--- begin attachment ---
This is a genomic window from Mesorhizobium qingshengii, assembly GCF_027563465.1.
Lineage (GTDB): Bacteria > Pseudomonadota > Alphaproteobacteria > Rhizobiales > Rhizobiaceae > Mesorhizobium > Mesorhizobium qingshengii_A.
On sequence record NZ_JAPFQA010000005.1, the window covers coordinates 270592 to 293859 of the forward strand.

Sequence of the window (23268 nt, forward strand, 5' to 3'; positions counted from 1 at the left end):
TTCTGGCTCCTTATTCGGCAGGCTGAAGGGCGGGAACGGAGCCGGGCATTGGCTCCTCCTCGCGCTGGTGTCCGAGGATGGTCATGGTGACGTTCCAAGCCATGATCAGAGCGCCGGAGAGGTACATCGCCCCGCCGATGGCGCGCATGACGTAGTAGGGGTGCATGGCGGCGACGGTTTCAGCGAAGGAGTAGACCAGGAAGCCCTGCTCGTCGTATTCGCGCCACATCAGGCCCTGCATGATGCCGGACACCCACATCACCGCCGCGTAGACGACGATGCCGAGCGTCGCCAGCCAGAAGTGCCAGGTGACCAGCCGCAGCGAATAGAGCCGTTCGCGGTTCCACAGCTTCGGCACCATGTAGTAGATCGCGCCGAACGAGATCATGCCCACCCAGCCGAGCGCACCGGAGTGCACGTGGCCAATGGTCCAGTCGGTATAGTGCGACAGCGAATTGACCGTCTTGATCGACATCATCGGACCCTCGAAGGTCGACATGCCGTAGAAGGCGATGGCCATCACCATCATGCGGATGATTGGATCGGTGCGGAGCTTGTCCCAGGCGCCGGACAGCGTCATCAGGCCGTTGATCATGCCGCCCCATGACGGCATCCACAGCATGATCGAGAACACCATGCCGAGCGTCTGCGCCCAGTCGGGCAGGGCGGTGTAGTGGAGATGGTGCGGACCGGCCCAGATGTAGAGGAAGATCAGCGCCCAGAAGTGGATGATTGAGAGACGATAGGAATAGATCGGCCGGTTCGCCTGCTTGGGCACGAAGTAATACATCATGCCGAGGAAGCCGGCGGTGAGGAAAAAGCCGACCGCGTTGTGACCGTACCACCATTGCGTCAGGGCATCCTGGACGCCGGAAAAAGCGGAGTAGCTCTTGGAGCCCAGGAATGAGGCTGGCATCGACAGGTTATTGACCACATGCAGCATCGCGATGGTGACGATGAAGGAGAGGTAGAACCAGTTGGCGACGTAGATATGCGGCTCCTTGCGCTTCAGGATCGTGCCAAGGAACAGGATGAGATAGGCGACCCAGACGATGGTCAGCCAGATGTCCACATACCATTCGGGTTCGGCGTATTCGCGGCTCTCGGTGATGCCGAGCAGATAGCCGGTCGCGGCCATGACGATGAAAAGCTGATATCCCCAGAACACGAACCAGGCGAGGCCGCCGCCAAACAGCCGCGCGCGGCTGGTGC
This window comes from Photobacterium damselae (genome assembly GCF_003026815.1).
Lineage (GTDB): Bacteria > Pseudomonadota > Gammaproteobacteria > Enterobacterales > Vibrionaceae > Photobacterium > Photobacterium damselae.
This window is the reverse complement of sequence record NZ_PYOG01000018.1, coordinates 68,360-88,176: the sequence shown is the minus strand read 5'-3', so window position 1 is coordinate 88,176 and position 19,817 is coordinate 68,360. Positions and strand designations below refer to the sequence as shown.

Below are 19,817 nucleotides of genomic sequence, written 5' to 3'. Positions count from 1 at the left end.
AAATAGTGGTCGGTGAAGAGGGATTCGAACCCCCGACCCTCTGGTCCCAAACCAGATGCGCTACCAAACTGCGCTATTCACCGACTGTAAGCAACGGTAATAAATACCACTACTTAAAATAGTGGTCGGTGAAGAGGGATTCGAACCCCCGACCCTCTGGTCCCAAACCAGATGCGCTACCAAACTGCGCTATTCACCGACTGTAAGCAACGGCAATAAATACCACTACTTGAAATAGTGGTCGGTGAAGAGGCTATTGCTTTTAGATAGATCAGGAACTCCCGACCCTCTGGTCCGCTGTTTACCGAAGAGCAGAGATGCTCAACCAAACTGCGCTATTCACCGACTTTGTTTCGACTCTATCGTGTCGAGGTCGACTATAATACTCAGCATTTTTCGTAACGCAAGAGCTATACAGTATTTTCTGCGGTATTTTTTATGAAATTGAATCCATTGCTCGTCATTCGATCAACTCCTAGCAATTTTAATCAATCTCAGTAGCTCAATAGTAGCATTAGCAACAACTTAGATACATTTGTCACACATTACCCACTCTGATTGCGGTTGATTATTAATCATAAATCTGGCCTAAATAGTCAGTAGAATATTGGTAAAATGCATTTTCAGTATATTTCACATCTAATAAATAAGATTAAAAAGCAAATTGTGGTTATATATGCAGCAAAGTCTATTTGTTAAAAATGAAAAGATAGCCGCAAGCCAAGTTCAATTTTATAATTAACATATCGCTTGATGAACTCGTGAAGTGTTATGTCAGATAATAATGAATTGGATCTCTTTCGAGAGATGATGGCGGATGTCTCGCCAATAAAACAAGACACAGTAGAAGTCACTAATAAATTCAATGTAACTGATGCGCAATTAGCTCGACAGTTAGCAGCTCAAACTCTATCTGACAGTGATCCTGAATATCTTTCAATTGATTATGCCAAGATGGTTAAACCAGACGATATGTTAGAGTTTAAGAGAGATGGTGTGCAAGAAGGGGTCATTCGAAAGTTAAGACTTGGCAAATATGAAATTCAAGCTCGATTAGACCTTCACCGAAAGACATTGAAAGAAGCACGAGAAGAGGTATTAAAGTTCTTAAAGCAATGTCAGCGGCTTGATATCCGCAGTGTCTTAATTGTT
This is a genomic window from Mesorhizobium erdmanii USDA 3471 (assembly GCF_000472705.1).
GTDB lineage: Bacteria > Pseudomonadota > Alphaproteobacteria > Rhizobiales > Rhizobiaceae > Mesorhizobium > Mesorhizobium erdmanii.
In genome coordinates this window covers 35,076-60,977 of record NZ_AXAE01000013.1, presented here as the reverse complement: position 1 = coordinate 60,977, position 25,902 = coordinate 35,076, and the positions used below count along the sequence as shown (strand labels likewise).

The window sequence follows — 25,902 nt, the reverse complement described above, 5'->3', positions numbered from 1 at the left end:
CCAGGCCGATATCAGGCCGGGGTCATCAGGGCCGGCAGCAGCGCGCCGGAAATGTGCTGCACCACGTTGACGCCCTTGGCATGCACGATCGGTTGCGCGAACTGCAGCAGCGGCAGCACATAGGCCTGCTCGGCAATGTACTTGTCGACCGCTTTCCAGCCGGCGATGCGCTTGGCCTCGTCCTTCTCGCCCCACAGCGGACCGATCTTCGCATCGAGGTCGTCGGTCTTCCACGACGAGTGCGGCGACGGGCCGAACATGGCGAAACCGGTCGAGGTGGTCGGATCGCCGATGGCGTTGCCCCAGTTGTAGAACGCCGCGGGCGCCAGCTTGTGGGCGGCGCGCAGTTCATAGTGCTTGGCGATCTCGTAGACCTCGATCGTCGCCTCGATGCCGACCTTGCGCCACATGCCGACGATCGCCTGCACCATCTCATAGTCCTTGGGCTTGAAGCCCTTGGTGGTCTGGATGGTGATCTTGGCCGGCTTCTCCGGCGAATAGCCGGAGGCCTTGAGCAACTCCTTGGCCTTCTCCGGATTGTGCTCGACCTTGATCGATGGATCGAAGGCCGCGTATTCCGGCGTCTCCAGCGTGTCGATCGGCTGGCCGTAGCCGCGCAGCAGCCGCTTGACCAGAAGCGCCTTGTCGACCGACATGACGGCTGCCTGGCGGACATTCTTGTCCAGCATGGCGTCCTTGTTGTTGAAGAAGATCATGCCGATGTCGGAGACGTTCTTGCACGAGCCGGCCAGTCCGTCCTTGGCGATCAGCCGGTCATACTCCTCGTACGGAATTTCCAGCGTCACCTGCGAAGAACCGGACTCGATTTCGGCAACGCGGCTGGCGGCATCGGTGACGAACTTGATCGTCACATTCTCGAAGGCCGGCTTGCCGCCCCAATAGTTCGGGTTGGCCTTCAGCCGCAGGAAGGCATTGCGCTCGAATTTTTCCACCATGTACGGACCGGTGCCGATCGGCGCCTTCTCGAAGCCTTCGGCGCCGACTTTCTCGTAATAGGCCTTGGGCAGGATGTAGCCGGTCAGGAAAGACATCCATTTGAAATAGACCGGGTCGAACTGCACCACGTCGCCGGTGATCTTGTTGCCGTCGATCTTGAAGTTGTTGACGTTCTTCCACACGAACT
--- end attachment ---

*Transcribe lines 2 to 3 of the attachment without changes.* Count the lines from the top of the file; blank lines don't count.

Lineage (GTDB): Bacteria > Pseudomonadota > Alphaproteobacteria > Rhizobiales > Rhizobiaceae > Mesorhizobium > Mesorhizobium qingshengii_A.
On sequence record NZ_JAPFQA010000005.1, the window covers coordinates 270592 to 293859 of the forward strand.